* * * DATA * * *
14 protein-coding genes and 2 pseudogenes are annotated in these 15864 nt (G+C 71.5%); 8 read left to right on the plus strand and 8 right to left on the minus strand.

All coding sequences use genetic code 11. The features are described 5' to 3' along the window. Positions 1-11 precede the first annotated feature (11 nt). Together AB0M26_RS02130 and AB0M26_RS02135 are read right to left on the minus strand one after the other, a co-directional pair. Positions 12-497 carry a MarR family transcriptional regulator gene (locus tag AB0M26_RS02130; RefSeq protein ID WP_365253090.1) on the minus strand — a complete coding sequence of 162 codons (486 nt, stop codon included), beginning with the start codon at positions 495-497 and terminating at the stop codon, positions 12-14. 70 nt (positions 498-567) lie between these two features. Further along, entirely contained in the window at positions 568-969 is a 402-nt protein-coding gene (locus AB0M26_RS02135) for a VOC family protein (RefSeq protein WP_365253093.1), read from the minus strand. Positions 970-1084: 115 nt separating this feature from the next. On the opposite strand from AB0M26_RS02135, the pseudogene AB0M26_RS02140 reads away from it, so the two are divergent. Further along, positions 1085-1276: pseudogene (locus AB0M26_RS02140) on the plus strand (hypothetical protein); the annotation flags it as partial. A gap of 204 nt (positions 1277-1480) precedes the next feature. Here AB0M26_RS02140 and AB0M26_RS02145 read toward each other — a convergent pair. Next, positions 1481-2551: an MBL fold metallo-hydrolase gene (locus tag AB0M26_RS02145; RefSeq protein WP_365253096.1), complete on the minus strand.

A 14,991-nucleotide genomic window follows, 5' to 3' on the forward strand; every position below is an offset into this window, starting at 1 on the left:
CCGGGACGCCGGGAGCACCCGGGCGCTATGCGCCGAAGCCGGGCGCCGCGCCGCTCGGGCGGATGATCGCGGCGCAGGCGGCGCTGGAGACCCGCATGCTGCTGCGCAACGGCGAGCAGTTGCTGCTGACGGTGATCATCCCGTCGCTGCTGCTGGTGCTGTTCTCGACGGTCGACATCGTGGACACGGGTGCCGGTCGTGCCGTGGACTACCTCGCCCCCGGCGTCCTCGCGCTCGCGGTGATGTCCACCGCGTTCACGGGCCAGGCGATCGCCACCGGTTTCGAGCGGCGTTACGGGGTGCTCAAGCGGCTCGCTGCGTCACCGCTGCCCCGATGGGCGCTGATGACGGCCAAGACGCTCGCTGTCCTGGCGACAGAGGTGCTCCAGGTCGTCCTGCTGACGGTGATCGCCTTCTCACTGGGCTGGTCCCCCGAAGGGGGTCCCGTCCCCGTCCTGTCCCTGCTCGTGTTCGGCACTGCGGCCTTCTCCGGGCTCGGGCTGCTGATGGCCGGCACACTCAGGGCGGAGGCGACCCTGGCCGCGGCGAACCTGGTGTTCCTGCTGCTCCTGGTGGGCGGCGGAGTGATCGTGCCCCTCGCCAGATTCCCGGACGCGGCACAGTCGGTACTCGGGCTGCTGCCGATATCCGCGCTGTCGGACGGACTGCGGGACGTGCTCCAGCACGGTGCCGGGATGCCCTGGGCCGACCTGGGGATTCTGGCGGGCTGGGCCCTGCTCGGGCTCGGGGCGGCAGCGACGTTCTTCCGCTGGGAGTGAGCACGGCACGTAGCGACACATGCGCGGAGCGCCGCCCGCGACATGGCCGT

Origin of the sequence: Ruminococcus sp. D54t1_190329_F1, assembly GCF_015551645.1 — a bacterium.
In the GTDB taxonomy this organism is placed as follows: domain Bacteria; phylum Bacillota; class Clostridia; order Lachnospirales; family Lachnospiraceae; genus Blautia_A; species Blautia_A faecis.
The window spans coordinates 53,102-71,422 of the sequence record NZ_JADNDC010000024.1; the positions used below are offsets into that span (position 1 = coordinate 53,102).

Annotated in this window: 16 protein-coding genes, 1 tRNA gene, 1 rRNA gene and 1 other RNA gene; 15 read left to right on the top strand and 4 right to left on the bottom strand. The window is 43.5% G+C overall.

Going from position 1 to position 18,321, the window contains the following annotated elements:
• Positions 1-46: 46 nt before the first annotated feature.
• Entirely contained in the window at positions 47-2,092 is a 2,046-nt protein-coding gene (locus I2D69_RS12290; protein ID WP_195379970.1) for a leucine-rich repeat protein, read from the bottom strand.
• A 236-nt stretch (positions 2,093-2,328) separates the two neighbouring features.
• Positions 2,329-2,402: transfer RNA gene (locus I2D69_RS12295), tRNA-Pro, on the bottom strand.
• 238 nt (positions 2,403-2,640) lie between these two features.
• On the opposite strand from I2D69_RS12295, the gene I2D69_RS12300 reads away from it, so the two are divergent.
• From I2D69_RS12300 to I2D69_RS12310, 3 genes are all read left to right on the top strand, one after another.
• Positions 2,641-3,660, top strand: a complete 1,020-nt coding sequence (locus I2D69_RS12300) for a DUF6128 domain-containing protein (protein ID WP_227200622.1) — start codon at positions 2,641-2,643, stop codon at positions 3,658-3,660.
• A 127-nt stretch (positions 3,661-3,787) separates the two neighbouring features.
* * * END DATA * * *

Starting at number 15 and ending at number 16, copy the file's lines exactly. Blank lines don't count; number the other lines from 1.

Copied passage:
• On the opposite strand from I2D69_RS12295, the gene I2D69_RS12300 reads away from it, so the two are divergent.
• From I2D69_RS12300 to I2D69_RS12310, 3 genes are all read left to right on the top strand, one after another.